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Clooney to focus on behind-the-camera work


LOS ANGELES — The movie business is predicated on predictability. Studios churn out sequels and remakes, directors rarely stray from their preferred genres and actors gravitate to the same sorts of roles. It’s a pattern most everyone in Hollywood understands and accepts — but apparently not George Clooney, who just wrapped up a career year. And precisely when he couldn’t be more admired as an actor, Clooney says he is pulling back from the very job that brought him renown.

While it would be easy to play it safe — he’s 51, has a supporting actor Oscar for “Syriana” and can pay the bills with his international TV commercials — Clooney instead placed two speculative and not insubstantial bets on himself last year.

Just as people have grown understandably indisposed toward anything political, Clooney directed, produced, co-wrote and starred in the election drama “The Ides of March.” Rather than play the candidate any number of people wish he were (Clooney says he’s not interested in actually running for office), the actor’s “Ides of March” presidential contender is about as honorable as John Edwards. And while starring in an Alexander Payne movie might initially appear risk-free, the film’s cuckolded protagonist is not necessarily the type of character Clooney’s peers would fight to play, and it proved to be a part Clooney said concerned him no end. “I was terrified from the moment it started,” he says.

Clooney’s depiction of Matt King in “The Descendants” is sure to land him in the lead actor race, and the film itself looks destined for a best picture nomination. But like a baseball slugger who decides he’d rather coach than play even as he’s batting .300, Clooney says that he’ll start taking himself off the acting field, that he’s not excited to work in front of the camera and that he’ll be far more selective in performing in the years ahead.

Next November’s lead role opposite Sandra Bullock in director Alfonso Cuaron’s sci-fi thriller “Gravity” could mark the beginning of the progression toward more directing and producing work, even if Clooney and filmmaking partner Grant Heslov are developing an array of projects with potentially juicy parts, including their recently announced movie about the Smothers Brothers.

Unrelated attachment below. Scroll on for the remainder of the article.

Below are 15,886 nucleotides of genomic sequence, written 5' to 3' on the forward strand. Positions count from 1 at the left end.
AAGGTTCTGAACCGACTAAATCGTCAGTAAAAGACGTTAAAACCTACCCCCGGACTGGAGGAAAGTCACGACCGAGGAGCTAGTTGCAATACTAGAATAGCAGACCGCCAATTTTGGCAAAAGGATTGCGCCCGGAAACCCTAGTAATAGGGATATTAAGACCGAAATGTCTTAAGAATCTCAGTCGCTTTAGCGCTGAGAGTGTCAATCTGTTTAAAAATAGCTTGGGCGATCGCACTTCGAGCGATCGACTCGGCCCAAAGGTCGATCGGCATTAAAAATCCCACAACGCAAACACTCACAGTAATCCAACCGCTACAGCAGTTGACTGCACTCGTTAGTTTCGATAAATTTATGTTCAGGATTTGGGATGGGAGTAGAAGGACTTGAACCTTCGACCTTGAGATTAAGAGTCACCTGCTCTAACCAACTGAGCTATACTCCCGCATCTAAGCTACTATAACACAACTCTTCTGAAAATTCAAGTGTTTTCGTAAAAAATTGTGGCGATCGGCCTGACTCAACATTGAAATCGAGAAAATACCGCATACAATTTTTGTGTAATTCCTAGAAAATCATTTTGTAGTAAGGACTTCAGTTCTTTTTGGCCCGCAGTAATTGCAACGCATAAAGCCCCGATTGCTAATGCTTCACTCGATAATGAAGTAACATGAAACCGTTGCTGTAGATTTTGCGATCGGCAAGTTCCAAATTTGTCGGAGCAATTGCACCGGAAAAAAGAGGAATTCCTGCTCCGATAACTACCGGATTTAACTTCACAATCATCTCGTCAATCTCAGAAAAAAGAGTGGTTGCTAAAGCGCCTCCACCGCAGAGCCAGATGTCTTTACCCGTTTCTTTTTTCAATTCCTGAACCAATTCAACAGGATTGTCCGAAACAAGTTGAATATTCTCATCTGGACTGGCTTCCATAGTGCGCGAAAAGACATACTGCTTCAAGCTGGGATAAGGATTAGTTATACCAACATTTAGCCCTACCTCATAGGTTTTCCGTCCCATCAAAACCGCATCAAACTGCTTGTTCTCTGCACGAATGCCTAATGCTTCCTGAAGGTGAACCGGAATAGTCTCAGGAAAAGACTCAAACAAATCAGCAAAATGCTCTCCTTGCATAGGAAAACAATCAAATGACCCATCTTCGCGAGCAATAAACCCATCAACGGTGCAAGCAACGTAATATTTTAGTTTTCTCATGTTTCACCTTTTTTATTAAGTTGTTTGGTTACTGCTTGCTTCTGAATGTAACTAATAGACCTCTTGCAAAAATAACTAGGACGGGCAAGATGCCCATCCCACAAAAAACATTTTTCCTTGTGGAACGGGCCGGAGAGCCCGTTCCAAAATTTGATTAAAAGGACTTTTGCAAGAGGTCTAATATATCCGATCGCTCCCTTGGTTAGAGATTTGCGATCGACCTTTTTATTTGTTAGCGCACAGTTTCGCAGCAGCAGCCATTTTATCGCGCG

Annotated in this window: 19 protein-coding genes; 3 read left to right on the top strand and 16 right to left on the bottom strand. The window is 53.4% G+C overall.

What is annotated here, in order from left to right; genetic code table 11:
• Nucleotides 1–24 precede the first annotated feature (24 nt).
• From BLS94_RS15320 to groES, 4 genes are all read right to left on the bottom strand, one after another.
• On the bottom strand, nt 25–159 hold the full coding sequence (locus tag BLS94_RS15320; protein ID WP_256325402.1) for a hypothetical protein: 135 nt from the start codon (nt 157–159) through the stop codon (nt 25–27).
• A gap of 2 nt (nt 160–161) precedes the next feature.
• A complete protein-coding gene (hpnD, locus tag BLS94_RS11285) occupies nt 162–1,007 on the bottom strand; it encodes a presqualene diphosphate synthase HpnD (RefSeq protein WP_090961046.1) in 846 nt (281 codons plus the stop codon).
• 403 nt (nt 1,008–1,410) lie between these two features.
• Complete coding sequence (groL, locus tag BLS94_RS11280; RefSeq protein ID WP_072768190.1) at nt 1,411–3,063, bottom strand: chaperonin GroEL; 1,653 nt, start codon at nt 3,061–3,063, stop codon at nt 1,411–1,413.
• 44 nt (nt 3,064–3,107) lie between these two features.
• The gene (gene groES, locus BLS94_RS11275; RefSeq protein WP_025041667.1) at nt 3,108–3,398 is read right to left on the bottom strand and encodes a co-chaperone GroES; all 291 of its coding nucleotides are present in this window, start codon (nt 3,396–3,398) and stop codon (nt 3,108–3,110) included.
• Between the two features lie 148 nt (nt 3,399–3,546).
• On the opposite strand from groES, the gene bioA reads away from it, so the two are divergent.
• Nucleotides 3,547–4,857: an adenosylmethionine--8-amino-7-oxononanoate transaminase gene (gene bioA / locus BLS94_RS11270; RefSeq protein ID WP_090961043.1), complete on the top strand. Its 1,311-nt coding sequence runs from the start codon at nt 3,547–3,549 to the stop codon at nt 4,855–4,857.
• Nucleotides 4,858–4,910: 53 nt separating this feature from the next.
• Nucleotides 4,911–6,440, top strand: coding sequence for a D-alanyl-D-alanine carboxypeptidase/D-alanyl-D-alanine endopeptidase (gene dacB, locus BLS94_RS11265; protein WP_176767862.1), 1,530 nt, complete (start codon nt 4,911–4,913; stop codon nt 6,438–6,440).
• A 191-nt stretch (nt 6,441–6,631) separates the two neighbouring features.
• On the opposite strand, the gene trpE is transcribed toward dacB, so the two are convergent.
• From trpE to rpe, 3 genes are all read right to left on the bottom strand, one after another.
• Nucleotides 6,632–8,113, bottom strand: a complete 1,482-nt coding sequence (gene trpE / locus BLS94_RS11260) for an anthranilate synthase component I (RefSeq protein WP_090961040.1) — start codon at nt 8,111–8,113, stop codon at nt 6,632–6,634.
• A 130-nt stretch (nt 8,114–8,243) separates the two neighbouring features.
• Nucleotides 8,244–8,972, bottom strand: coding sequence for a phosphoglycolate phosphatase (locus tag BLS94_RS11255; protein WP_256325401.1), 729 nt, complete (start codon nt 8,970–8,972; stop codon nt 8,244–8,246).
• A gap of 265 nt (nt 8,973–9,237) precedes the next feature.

“I’m less and less interested in seeing myself on screen,” Clooney says. “I want as an actor to become more economic in terms of the kinds of things and parts I play. As you get older, and you sort of slowly move into that character actor world, there’s actually some fun stuff to do. But I don’t enjoy seeing myself on screen in certain things anymore.” Fortunately, “The Descendants” proved not to be one of those certain things.

As adapted by Payne and screenwriters Nat Faxon and Jim Rash from Kaui Hart Hemmings’ novel, “The Descendants” places Clooney in the midst of a family in free fall. Matt King’s wife, Elizabeth, has suffered an irreversible brain injury, forcing the largely clueless father of two daughters to plot a course not only for his wife’s last days but also for his children’s future.

Clooney has said that a mistake actors often make is imagining the best, rather than the worst, version of a movie they are about to star in; it is in tempering your own optimism, he says, that you often make the most informed choices. With “The Descendants,” the question Clooney had to answer was: Could you win in playing a loser?

Payne, who declined to cast Clooney in “Sideways” (he chose Thomas Haden Church instead), said he felt Clooney was exactly right for “The Descendants.”

“I was eager to work with the guy. He’s so affable, and everyone who’s met him just thinks the world of him,” Payne said. “He was perfect for the part. He wasn’t perfect for Jack in ‘Sideways.’ He wasn’t the right guy. This one: right look, right temperament, right age, right degree of fame that could propel an American commercial narrative film — just the right guy. And, boy, was I lucky.”

In selecting Clooney as Matt King, Payne had to believe that moviegoers could imagine a woman married to him would not only be unfulfilled but also cheat on her husband with “Scooby-Doo’s” Matthew Lillard. But Payne says she did so only because Lillard’s Brian Speer paid attention to her when her spouse didn’t.

But King learns from his shortcomings. He “finds love and forgiveness by accepting his role in his failures,” Clooney says. “And I thought that was a very tough and interesting thing to play.”

Tough and interesting are apt descriptions of “The Ides of March” as well, a movie with so many commercial disadvantages that Warner Bros. declined to back it and Clooney and Heslov had to personally sell the independently financed movie territory by territory at the American Film Market in Santa Monica last year.

The film’s candidate, Mike Morris, appears to be Clooney in a nice suit — he’s unapologetically liberal (as president, he’ll eliminate the internal combustion engine), charismatic and, you might at the outset believe, steadfastly principled. But a young campaign strategist (Ryan Gosling) uncovers a skeleton in the Morris closet, and all of a sudden he’s revealed to be as inauthentic and cynical as most actual politicians.

Even if the movie was not a commercial and critical smash (although Gosling has an outside shot at supporting actor attention, as do Clooney, Heslov and Beau Willimon for adapted screenplay), it sharpened Clooney’s interest in directing.